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Nanotechnology sometimes involves mixing something very small into a larger, more conventional system. For example, mixing carbon nanotubes into a conventional polymer gives it added strength. Or, using a carbon nanotube as the channel between two larger, source-drain contacts creates a transistor with improved channel mobility. But simulating such systems becomes a huge challenge. The smaller parts of the system must be solved with great accuracy–for example, by simulating each atom within a carbon nanotube. But the same approach can't possibly be applied to the larger system–for example, to each atom in the thousands of polymer molecules in a realistic sample–or the whole problem would be too big to solve!

Multi-scale methods attempt to solve the problem by stitching together smaller domains (where atomistic models apply) and larger domains (where continuum models apply) into a coherent solution.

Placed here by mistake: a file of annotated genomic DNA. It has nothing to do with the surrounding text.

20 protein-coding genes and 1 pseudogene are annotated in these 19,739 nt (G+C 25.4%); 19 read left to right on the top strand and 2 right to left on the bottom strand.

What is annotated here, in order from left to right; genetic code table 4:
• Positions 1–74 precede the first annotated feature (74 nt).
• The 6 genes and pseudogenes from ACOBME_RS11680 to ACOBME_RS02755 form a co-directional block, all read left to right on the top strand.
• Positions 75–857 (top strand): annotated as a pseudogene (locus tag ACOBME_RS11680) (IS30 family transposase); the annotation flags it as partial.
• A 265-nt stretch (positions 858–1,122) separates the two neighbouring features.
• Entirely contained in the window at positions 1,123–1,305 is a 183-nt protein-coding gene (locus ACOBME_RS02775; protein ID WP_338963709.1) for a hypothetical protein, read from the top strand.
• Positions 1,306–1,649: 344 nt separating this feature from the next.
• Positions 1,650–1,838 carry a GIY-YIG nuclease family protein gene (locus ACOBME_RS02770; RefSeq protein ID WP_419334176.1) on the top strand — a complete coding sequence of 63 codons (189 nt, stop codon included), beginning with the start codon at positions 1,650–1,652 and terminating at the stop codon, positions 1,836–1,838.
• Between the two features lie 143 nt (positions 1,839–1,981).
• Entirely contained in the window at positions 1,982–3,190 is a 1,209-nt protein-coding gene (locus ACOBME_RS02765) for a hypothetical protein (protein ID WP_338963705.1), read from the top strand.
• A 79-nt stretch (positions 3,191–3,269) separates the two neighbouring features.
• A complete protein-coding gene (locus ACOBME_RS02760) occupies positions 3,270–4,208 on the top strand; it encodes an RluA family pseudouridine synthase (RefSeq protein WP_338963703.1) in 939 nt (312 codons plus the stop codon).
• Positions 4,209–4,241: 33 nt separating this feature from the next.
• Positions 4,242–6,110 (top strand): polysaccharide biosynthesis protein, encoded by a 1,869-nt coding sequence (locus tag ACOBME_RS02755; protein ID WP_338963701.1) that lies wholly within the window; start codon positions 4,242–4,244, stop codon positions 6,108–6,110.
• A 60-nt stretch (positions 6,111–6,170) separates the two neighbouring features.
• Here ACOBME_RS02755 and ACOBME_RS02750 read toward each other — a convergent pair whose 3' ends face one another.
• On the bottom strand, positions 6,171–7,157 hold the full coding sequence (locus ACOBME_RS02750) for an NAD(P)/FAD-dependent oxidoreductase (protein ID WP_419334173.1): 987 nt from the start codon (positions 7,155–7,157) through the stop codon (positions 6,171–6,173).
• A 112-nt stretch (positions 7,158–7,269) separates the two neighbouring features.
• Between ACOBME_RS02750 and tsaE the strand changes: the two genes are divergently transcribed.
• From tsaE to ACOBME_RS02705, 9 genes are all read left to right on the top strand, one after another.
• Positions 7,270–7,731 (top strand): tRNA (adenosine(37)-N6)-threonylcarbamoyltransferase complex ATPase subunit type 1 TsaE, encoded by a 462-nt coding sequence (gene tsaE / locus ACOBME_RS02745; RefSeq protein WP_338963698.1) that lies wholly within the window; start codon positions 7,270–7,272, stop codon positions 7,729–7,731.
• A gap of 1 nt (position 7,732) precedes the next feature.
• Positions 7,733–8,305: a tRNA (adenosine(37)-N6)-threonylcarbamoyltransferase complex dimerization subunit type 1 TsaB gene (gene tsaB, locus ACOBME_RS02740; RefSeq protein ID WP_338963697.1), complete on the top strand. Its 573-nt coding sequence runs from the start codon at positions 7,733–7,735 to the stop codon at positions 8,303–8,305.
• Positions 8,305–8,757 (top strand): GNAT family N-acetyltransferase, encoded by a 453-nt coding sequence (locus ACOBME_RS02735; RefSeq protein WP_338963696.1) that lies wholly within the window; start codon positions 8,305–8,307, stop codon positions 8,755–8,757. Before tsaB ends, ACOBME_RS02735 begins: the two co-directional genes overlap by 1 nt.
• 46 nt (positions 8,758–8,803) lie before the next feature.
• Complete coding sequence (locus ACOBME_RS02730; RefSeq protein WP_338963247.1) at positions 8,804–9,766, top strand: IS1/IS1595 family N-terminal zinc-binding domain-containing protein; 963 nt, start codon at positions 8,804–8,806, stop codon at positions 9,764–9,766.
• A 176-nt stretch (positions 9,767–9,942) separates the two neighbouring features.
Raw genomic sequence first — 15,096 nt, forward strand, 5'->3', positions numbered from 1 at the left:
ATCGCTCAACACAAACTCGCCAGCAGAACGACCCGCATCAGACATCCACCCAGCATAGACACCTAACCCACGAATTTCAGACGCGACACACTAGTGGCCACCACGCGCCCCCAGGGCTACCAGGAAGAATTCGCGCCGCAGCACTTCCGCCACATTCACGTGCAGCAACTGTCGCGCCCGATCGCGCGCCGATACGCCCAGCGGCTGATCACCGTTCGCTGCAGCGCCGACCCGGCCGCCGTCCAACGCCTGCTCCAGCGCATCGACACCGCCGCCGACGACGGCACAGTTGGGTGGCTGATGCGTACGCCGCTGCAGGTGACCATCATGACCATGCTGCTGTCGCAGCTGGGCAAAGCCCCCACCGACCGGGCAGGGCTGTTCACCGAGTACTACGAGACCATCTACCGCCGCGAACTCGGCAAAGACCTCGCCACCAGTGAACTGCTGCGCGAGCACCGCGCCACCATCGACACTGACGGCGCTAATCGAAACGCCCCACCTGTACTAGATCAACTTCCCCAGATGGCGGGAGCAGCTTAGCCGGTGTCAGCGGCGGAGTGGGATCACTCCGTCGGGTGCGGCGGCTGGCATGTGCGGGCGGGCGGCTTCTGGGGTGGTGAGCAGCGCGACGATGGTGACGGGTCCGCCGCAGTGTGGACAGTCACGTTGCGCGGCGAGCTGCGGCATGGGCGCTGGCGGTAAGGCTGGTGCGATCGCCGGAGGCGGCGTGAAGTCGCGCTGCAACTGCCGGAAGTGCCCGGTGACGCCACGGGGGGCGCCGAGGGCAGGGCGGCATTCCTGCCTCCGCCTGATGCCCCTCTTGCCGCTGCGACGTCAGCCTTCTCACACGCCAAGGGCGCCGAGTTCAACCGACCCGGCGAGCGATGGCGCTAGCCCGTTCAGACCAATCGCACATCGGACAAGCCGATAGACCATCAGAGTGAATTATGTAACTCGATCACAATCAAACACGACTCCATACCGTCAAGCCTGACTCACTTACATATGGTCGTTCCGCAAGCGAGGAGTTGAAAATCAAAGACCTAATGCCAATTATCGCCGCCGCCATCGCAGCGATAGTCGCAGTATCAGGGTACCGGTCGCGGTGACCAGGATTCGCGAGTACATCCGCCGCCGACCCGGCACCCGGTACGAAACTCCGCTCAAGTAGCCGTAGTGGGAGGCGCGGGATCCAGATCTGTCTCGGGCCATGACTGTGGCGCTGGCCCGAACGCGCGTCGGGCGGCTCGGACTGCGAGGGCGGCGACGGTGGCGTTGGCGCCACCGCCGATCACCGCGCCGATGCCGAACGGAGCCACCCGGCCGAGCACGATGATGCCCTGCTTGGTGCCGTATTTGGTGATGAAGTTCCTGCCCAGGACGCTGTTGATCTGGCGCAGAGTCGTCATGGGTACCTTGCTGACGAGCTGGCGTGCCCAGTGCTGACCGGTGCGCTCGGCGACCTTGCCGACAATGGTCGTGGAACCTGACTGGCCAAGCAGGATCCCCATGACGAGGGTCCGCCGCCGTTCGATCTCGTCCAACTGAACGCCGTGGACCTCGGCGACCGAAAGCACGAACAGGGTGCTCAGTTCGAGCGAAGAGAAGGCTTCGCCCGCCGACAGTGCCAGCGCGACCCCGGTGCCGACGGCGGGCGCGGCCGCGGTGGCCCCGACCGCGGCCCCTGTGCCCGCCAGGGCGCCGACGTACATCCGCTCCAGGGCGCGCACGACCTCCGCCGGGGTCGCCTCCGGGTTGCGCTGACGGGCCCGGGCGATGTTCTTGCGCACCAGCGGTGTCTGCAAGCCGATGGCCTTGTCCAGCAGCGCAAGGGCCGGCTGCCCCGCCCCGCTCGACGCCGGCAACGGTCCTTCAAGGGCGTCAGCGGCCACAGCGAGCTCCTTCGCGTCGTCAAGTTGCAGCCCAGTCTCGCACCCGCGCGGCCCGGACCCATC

Learn more about multi-scale methods from the resources on this site, listed below.

Workshops (1-1 of 1)

  1. Illinois 2007 Nano-Bio Workshop with nanoHUB Summer School and User Forum

    27 Apr 2007 | Workshops | Contributor(s): Narayan Aluru, Eric Jakobsson, Umberto Ravaioli, Dave Mattson, Gerhard Klimeck, Michael McLennan

    This summer, on the campus of the University of Illinois, the NCDBN and NCN@UIUC will hold a scientific meeting on "Experimental and Computational Approaches to Understanding Membrane Assemblies..., a resource for nanoscience and nanotechnology, is supported by the National Science Foundation and other funding agencies. Any opinions, findings, and conclusions or recommendations expressed in this material are those of the author(s) and do not necessarily reflect the views of the National Science Foundation.